Under the right room temperatures, the yeast consumes all the carbonation drops and produces carbon dioxide as a by-product, dissolving in the beer and carbonating it. However, if the room is too hot, the chances of getting off-flavors are high.
Make Sure carbonation has finished before you open the bottles.
Be keen not to open the bottles before carbonation has finished. Hold the bottles against the light and look at the clearance gap that expands from the upper part of the beer bottle to the bottom.
How Do Carbonation Drops Work?
Carbonation drops add more sugar to every beer bottle, allowing residual yeast to become active again, consuming the sugar, and generating sufficient carbon dioxide to carbonate the beer. Since you have capped the bottle, the carbon dioxide diffuses in the beer rather than escaping like in the primary fermentation phase.
In most cases, homebrew beer bottles have some sediment at the bottom because of mini-fermentation. The sediments consist of inactive yeast that falls back out of the beer after complete carbonation.
Do Carbonation Drops Have an Expiry Date?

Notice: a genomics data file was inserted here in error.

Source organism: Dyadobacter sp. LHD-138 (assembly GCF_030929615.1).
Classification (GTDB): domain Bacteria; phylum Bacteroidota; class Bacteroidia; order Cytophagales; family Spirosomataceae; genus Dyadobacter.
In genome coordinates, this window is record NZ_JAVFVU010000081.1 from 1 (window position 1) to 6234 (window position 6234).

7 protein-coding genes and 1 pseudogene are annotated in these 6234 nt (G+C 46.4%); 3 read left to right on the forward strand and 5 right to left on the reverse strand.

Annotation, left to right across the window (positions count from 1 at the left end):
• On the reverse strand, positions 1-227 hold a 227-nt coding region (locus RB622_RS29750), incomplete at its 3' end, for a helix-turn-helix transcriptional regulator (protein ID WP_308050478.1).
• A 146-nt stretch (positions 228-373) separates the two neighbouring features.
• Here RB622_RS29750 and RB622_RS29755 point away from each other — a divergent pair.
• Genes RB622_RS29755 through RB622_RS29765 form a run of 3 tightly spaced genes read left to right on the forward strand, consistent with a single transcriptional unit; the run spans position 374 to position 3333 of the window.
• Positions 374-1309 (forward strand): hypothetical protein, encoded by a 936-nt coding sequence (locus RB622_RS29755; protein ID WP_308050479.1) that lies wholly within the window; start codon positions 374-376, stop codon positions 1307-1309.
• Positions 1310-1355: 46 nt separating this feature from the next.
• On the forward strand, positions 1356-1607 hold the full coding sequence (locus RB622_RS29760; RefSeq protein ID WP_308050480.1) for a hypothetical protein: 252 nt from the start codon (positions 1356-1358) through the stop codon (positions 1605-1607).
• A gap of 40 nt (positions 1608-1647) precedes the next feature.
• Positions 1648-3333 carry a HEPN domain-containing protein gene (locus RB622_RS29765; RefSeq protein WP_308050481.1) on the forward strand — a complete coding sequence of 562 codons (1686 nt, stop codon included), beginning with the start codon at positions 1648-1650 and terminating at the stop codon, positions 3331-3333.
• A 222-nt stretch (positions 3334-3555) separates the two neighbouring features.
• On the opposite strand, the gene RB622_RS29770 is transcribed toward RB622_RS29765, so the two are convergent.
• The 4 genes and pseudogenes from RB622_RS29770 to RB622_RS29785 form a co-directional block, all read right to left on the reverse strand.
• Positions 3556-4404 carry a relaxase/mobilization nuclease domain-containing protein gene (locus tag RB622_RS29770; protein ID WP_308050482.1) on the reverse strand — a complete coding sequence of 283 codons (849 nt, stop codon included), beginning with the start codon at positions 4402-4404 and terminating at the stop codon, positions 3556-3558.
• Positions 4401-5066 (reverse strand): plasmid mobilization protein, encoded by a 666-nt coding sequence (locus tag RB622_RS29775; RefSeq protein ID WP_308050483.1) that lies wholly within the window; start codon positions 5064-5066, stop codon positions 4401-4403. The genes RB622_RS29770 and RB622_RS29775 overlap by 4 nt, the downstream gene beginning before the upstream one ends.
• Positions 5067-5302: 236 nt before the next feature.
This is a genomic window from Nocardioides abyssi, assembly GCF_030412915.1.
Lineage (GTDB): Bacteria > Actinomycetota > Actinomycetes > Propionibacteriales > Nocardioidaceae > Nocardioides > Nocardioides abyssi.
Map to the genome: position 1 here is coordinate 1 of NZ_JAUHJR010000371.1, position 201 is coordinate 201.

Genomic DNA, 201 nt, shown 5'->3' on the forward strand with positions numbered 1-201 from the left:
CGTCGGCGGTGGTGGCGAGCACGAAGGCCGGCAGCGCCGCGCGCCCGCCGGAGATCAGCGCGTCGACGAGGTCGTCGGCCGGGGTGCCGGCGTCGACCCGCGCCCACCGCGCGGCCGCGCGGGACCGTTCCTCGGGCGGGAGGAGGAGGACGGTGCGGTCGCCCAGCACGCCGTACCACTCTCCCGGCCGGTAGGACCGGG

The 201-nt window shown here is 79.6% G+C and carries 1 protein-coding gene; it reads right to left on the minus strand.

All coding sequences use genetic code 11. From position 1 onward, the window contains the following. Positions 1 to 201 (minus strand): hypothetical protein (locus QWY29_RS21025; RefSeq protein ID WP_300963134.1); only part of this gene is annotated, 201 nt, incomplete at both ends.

All brewers make an effort to ensure they don’t waste any brewing material, whether carbonation drops, hops or grains. As long as you store them properly, carbonation drops have no expiry date and won’t go bad.
It is advisable to store them in a cool, dry place and protect them from pest invasions such as mice and ants. The packaging of most carbonation drops is convenient, allowing easy storage and usage for years without going bad.
How Long Do Carbonation Drops Take To Work?
Typically, when you use carbonation drops as your sugar source, they take about a week to carbonate your beer. You then cap the beer bottles to allow carbonation to start, and carbon dioxide gets trapped in the bottle.
A layer of sediment will then form at the bottom of the bottle. This sediment is a clear indication that carbonation is complete. It is advisable not to drink the beer right away because the carbonation is complete. You can allow it to continue conditioning in the bottle for a long time as you would wish as it will not be losing carbonation.